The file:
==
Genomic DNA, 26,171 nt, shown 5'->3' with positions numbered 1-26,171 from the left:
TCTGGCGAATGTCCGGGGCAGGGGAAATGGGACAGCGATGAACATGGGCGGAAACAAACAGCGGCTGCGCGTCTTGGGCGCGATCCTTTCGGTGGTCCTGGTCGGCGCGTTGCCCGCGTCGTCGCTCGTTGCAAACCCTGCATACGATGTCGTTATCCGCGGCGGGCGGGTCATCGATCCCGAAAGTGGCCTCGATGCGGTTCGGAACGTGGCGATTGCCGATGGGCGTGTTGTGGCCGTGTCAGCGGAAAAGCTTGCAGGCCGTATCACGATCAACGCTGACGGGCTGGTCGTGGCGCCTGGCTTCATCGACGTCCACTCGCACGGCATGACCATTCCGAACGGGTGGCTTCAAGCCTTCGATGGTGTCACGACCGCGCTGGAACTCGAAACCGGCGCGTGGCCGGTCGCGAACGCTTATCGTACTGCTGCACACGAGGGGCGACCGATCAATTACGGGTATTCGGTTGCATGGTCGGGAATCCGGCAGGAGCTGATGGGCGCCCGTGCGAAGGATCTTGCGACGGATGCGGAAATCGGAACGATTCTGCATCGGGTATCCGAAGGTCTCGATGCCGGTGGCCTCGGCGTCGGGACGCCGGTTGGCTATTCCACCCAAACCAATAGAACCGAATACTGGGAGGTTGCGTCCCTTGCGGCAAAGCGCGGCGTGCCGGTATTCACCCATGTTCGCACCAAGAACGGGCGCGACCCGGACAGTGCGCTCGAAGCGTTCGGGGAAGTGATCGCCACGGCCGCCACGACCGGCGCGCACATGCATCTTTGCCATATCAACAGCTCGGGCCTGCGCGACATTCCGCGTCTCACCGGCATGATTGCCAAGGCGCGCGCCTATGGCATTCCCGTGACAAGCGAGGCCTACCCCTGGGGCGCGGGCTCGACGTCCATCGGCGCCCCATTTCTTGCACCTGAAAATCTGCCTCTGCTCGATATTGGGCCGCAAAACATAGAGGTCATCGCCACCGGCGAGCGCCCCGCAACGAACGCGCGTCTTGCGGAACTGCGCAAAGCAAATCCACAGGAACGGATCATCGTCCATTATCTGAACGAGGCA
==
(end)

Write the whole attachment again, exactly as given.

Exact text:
Genomic DNA, 26,171 nt, shown 5'->3' with positions numbered 1-26,171 from the left:
TCTGGCGAATGTCCGGGGCAGGGGAAATGGGACAGCGATGAACATGGGCGGAAACAAACAGCGGCTGCGCGTCTTGGGCGCGATCCTTTCGGTGGTCCTGGTCGGCGCGTTGCCCGCGTCGTCGCTCGTTGCAAACCCTGCATACGATGTCGTTATCCGCGGCGGGCGGGTCATCGATCCCGAAAGTGGCCTCGATGCGGTTCGGAACGTGGCGATTGCCGATGGGCGTGTTGTGGCCGTGTCAGCGGAAAAGCTTGCAGGCCGTATCACGATCAACGCTGACGGGCTGGTCGTGGCGCCTGGCTTCATCGACGTCCACTCGCACGGCATGACCATTCCGAACGGGTGGCTTCAAGCCTTCGATGGTGTCACGACCGCGCTGGAACTCGAAACCGGCGCGTGGCCGGTCGCGAACGCTTATCGTACTGCTGCACACGAGGGGCGACCGATCAATTACGGGTATTCGGTTGCATGGTCGGGAATCCGGCAGGAGCTGATGGGCGCCCGTGCGAAGGATCTTGCGACGGATGCGGAAATCGGAACGATTCTGCATCGGGTATCCGAAGGTCTCGATGCCGGTGGCCTCGGCGTCGGGACGCCGGTTGGCTATTCCACCCAAACCAATAGAACCGAATACTGGGAGGTTGCGTCCCTTGCGGCAAAGCGCGGCGTGCCGGTATTCACCCATGTTCGCACCAAGAACGGGCGCGACCCGGACAGTGCGCTCGAAGCGTTCGGGGAAGTGATCGCCACGGCCGCCACGACCGGCGCGCACATGCATCTTTGCCATATCAACAGCTCGGGCCTGCGCGACATTCCGCGTCTCACCGGCATGATTGCCAAGGCGCGCGCCTATGGCATTCCCGTGACAAGCGAGGCCTACCCCTGGGGCGCGGGCTCGACGTCCATCGGCGCCCCATTTCTTGCACCTGAAAATCTGCCTCTGCTCGATATTGGGCCGCAAAACATAGAGGTCATCGCCACCGGCGAGCGCCCCGCAACGAACGCGCGTCTTGCGGAACTGCGCAAAGCAAATCCACAGGAACGGATCATCGTCCATTATCTGAACGAGGCA